(Left to right) As part of the Recovery Month launch, actress Roxy Olin described her experiences with drug abuse and her recovery as SAMHSA Administrator Pamela S. Hyde, ONDCP Director R. Gil Kerlikowske, and Tom Coderre, Chief of Staff for the Rhode Island Senate President, listened to her story. “Over 3 years ago, I woke up in a hospital after having just flat-lined from an overdose,” Ms. Olin said. Data from the National Survey on Drug Use and Health show a rise in drug use by young people.
Recovery Month 2010: From “Active Addiction” to Recovery
Two people in recovery spoke at the press conference launching Recovery Month 2010 about their experiences. Tom Coderre is the Chief of Staff for the Rhode Island Senate President and an Advocate for Recovery. Roxy Olin is an actress in MTV’s reality show “The Hills” and ABC’s “Brothers and Sisters.” Selected excerpts follow.
“In my active addiction, I was stuck in a crippling dead end, void of hope. Recovery restored that hope,” said Mr. Coderre. “I haven’t used alcohol or drugs to cope with stress, escape from life, or change the way I feel in more than 7 years. Through recovery, I’ve regained the things in my life that are most important to me—politics, family, and friends.
“In addition to educating people about the dangers of drug abuse, we must also educate them about the reality of recovery. Sharing stories of recovery is an important part of broadening social understanding and building public support.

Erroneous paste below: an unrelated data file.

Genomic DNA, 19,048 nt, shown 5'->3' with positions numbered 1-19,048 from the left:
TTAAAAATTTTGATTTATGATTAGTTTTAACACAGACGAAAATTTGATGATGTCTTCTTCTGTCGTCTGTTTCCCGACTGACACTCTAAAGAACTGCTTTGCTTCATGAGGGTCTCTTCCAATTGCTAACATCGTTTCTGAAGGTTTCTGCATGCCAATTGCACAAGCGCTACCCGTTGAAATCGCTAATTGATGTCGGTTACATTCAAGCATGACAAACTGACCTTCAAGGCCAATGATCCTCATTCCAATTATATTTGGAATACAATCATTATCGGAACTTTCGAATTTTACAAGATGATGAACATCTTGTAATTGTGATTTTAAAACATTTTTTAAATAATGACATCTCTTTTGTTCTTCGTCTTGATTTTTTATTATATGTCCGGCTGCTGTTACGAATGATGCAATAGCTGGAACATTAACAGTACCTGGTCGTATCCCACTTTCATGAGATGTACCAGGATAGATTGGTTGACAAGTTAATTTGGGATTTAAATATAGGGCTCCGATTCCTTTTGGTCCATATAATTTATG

“Wouldn’t it be nice to know just as much about how people are recovering as we do about how they’re using? We need data on how many people are in recovery, the services and supports helping people, and the duration of their recovery.”
“Addiction is the only disease that convinces you that you don’t have a disease,” said Ms. Olin. “Over 3 years ago, I woke up in a hospital after having just flat-lined from an overdose. My story may not be typical; I had a privileged upbringing, I’m very close to both of my parents, and I had a great education.
“But my first word was ‘more,’ so I think addiction was in my blood from a very young age. I tried marijuana first, and then my friend’s mom’s OxyContin. The first time I tried it, I felt invincible. I started to use almost on a daily basis. Lucky for me, my parents realized I had a problem.
“I asked for help and was in rehab for almost 9 months. I heard the stories of people around me who had made a life for themselves after being sober. I was not ambitious in my addiction—sobriety made me ambitious. My actual life began once I was able to get sober.”